Glebe Terrace

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Filed under Music

“What’s an octave?”.  Apart from saying “the same note played higher”, I can’t really answer that question without stepping back and giving a bit more of the picture.

There’s a lot that can be, and has been, written about sounds – most of which needs some university physics to properly understand. How do I describe this so my children can understand it? For the younger ones, I use a keyboard and show them “the same note played higher”, when they get a bit older (say high school) and are able to understand more of science & mathematics and can pull them together we go a bit further …

Sound & Frequency

At a simple level, sound is air being shaken.  How fast it is shaken is called frequency; how hard it is shaken is called volume.  Because the shaking happens quite fast we measure it as the number of complete “shakes” that happen in one second.  If one shake takes one second we call it one hertz (or 1 Hz for short); if the air is shaken a bit faster at twenty shakes in one second we call it 20 Hz 1.

Human hearing is generally accepted to cover the frequency range from 20 Hz (low-ptiched) to 20,000 Hz (high-pitched).  Any one note is the air being vibrated at a particular frequency, if you increase the frequency the note sounds “higher”.

We hear differences in pitch by multiples, not additions.  If two low notes are played and they differ by a semi-tone, to hear the same semi-tone difference at a much higher pitch requires two notes to be played whose frequencies are in the same ratio as the lower notes, not that differ by the same number of hertz.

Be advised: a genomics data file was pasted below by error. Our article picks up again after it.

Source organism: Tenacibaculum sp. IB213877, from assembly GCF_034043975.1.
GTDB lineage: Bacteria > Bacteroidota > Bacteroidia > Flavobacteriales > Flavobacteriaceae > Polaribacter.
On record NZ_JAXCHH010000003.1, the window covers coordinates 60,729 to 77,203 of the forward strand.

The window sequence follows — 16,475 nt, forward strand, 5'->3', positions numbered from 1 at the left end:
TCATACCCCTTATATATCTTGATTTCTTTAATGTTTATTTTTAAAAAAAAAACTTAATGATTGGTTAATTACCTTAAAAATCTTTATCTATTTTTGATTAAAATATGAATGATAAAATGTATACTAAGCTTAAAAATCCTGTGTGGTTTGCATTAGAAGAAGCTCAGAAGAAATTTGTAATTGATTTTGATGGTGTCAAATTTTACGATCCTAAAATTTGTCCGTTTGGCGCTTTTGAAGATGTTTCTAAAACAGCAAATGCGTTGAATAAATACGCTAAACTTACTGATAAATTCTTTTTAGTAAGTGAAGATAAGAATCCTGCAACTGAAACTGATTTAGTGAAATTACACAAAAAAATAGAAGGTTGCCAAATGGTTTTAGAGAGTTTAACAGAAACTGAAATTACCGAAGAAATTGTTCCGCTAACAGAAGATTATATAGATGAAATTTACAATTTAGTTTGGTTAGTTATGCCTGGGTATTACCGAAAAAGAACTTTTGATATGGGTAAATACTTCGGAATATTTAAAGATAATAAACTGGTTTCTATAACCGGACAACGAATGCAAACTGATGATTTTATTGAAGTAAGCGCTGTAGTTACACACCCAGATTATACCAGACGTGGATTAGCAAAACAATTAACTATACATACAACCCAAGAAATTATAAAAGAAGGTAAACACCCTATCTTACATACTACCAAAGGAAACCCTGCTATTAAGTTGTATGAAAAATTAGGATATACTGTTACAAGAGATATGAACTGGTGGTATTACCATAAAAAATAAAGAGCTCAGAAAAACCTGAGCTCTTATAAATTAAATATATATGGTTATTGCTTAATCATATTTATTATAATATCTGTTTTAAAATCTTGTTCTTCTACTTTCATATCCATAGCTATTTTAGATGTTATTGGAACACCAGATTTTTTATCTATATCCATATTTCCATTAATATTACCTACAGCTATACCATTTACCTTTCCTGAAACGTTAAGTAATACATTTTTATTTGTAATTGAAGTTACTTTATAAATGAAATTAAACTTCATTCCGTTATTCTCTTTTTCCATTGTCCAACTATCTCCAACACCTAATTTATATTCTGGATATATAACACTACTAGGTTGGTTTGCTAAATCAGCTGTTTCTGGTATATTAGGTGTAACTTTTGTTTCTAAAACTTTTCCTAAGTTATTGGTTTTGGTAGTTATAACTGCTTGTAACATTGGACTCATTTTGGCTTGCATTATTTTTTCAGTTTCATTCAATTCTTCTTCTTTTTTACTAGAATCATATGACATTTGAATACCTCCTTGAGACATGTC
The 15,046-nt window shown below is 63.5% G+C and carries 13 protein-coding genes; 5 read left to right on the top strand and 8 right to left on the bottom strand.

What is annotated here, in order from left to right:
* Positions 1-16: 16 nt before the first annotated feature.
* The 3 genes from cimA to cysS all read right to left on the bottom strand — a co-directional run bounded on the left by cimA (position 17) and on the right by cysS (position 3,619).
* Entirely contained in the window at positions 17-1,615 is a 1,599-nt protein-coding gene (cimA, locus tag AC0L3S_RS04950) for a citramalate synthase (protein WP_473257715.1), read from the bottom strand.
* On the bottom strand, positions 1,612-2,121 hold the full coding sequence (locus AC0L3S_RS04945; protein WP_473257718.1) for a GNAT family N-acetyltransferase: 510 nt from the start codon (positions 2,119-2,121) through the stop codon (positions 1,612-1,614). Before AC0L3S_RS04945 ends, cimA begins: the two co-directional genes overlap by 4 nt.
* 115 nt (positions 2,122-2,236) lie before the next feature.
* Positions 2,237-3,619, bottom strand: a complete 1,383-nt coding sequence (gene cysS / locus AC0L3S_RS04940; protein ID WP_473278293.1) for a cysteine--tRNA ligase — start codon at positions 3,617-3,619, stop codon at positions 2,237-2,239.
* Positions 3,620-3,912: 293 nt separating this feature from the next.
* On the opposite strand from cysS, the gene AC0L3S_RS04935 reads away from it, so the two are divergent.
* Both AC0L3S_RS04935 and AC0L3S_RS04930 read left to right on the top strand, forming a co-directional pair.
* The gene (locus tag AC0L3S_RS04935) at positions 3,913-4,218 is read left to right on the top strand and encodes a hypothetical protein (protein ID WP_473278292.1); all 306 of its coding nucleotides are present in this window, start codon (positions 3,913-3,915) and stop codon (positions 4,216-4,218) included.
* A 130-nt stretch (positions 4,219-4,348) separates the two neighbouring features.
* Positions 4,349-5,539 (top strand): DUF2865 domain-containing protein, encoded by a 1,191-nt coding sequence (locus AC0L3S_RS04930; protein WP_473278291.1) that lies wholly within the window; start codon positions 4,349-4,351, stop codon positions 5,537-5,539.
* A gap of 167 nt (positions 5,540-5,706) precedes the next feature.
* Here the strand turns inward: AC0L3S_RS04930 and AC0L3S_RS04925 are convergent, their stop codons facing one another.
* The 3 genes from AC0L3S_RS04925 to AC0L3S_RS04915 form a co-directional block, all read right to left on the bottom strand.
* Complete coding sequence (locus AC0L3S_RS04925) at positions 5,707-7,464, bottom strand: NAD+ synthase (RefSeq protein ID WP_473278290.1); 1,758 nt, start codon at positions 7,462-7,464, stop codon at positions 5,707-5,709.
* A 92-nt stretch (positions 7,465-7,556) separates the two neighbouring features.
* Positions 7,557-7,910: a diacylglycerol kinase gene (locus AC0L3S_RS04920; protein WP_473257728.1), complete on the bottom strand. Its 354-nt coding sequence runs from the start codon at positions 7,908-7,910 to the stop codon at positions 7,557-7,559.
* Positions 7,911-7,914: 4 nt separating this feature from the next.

Example: if a low note plays at 20 Hz, the note one semi-tone above it is roughly 21.19 Hz.  This is a difference of about 1.19 Hz and a ratio of 1.0595.  If a high note plays at 2000 Hz the note one semi-tone above it is 2119 Hz, not 2001.19 Hz – the ratio stays the same, not the difference.

Octaves & Semi-Tones

An octave change is defined as a doubling or halving of frequency – that’s it.

Play any note; to go up an octave doubles the frequency of the note and to go down an octave we halve the frequency.  For example, Middle C has a frequency of approximately 261 Hz 2 so the next C upwards has a frequency of 522 Hz and the next C above that is at 1044 Hz and the C above that is 2088 Hz then 4166 Hz and so on.

Each octave is split evenly into 12 semi-tones.  Because each octave is a doubling of frequency and our hearing detects changes in multiples this splitting gets a little tricky to work out.  Each semi-tone is different from the previous note by a multiple of a magic number3 which is approximately 1.05946 3.  To raise a note by a semi-tone multiply its frequency by this number.


Footnotes

1. A demonstration with a skipping rope tied to a post usually helps here, although I never managed more than 3 Hz.

2. Some say it’s 256 Hz, some say it’s as high as 278 Hz, I learnt from children to say “whatever” and let the purists argue about it.

3. Mathematically this is calculated by:  10(log(2))/12.